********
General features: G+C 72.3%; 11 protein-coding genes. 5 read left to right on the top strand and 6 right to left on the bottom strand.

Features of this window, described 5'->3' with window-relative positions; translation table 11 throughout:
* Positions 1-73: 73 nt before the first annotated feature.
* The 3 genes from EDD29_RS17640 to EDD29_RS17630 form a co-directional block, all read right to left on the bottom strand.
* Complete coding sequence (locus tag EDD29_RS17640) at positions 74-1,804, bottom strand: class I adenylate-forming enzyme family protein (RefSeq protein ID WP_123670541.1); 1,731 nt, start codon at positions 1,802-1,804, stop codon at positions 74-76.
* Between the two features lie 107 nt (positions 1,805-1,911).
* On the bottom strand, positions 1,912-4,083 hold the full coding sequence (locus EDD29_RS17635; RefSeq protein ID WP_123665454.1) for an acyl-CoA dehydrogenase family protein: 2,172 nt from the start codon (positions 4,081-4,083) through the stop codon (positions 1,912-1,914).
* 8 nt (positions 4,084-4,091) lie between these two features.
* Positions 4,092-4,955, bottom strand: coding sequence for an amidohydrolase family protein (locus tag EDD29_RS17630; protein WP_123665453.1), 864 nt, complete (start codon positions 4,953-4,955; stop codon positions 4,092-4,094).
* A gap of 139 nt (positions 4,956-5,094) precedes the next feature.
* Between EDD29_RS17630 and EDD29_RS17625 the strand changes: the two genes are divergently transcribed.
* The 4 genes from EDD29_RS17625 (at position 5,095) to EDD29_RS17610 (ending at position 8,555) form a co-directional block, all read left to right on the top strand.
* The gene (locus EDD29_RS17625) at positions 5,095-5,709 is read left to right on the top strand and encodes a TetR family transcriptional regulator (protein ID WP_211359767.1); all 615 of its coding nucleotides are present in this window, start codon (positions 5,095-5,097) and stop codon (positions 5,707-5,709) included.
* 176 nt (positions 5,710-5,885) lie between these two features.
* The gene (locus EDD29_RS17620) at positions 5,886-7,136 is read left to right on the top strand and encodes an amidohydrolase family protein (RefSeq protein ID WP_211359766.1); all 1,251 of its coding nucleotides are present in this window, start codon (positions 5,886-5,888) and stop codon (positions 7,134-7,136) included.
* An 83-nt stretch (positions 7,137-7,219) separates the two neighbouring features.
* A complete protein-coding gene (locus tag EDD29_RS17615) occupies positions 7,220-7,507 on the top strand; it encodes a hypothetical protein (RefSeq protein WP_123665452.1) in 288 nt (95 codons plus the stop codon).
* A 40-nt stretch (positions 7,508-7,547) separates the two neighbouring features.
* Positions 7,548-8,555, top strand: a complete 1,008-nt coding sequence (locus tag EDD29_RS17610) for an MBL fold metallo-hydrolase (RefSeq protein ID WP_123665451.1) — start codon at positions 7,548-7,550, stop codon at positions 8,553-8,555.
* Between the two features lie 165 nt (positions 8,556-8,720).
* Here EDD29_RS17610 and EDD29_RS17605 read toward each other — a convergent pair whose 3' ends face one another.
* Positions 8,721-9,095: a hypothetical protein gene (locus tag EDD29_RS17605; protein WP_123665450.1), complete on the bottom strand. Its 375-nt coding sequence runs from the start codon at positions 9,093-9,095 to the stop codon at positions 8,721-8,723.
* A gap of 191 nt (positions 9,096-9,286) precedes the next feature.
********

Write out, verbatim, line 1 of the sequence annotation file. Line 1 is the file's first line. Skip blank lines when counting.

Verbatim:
General features: G+C 72.3%; 11 protein-coding genes. 5 read left to right on the top strand and 6 right to left on the bottom strand.